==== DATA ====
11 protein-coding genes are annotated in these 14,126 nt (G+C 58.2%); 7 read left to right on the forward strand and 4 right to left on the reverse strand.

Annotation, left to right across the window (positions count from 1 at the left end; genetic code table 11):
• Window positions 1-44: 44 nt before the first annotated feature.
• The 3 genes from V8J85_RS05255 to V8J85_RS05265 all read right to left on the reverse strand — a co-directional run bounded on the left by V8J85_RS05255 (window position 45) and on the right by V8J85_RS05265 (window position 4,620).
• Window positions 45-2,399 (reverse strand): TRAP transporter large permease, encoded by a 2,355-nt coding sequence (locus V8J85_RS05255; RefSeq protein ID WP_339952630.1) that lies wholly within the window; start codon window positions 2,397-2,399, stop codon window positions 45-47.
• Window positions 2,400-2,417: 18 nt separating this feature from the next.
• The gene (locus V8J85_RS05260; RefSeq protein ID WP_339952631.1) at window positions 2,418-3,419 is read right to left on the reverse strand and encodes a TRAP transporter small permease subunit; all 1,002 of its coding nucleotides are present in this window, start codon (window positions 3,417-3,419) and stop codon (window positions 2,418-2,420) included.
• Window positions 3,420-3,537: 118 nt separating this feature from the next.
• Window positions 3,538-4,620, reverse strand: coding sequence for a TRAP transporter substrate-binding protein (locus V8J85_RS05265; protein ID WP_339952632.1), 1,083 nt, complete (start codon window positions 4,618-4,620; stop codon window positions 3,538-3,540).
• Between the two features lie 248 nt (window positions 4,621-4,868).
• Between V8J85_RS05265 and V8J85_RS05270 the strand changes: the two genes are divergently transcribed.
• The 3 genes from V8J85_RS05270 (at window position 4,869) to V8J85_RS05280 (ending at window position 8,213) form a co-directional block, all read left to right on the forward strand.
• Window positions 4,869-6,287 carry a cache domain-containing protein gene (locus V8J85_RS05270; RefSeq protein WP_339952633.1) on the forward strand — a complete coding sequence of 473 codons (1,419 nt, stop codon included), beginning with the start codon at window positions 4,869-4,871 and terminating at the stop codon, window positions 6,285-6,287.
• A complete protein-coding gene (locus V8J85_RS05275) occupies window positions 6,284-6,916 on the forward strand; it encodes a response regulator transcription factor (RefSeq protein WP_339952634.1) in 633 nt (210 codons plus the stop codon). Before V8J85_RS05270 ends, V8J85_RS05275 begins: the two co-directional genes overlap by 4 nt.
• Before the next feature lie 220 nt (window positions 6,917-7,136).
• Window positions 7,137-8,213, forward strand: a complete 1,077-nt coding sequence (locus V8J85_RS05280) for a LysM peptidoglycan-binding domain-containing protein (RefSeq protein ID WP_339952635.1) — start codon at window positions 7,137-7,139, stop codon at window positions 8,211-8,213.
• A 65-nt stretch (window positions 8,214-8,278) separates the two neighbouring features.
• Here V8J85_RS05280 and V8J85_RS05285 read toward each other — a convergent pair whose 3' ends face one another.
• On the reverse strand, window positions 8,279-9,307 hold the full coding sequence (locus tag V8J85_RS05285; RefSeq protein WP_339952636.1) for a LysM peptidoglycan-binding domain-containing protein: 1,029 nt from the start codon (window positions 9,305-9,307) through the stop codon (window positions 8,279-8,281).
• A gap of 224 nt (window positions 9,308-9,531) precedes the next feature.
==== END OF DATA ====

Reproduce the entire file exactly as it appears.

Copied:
11 protein-coding genes are annotated in these 14,126 nt (G+C 58.2%); 7 read left to right on the forward strand and 4 right to left on the reverse strand.

Annotation, left to right across the window (positions count from 1 at the left end; genetic code table 11):
• Window positions 1-44: 44 nt before the first annotated feature.
• The 3 genes from V8J85_RS05255 to V8J85_RS05265 all read right to left on the reverse strand — a co-directional run bounded on the left by V8J85_RS05255 (window position 45) and on the right by V8J85_RS05265 (window position 4,620).
• Window positions 45-2,399 (reverse strand): TRAP transporter large permease, encoded by a 2,355-nt coding sequence (locus V8J85_RS05255; RefSeq protein ID WP_339952630.1) that lies wholly within the window; start codon window positions 2,397-2,399, stop codon window positions 45-47.
• Window positions 2,400-2,417: 18 nt separating this feature from the next.
• The gene (locus V8J85_RS05260; RefSeq protein ID WP_339952631.1) at window positions 2,418-3,419 is read right to left on the reverse strand and encodes a TRAP transporter small permease subunit; all 1,002 of its coding nucleotides are present in this window, start codon (window positions 3,417-3,419) and stop codon (window positions 2,418-2,420) included.
• Window positions 3,420-3,537: 118 nt separating this feature from the next.
• Window positions 3,538-4,620, reverse strand: coding sequence for a TRAP transporter substrate-binding protein (locus V8J85_RS05265; protein ID WP_339952632.1), 1,083 nt, complete (start codon window positions 4,618-4,620; stop codon window positions 3,538-3,540).
• Between the two features lie 248 nt (window positions 4,621-4,868).
• Between V8J85_RS05265 and V8J85_RS05270 the strand changes: the two genes are divergently transcribed.
• The 3 genes from V8J85_RS05270 (at window position 4,869) to V8J85_RS05280 (ending at window position 8,213) form a co-directional block, all read left to right on the forward strand.
• Window positions 4,869-6,287 carry a cache domain-containing protein gene (locus V8J85_RS05270; RefSeq protein WP_339952633.1) on the forward strand — a complete coding sequence of 473 codons (1,419 nt, stop codon included), beginning with the start codon at window positions 4,869-4,871 and terminating at the stop codon, window positions 6,285-6,287.
• A complete protein-coding gene (locus V8J85_RS05275) occupies window positions 6,284-6,916 on the forward strand; it encodes a response regulator transcription factor (RefSeq protein WP_339952634.1) in 633 nt (210 codons plus the stop codon). Before V8J85_RS05270 ends, V8J85_RS05275 begins: the two co-directional genes overlap by 4 nt.
• Before the next feature lie 220 nt (window positions 6,917-7,136).
• Window positions 7,137-8,213, forward strand: a complete 1,077-nt coding sequence (locus V8J85_RS05280) for a LysM peptidoglycan-binding domain-containing protein (RefSeq protein ID WP_339952635.1) — start codon at window positions 7,137-7,139, stop codon at window positions 8,211-8,213.
• A 65-nt stretch (window positions 8,214-8,278) separates the two neighbouring features.
• Here V8J85_RS05280 and V8J85_RS05285 read toward each other — a convergent pair whose 3' ends face one another.
• On the reverse strand, window positions 8,279-9,307 hold the full coding sequence (locus tag V8J85_RS05285; RefSeq protein WP_339952636.1) for a LysM peptidoglycan-binding domain-containing protein: 1,029 nt from the start codon (window positions 9,305-9,307) through the stop codon (window positions 8,279-8,281).
• A gap of 224 nt (window positions 9,308-9,531) precedes the next feature.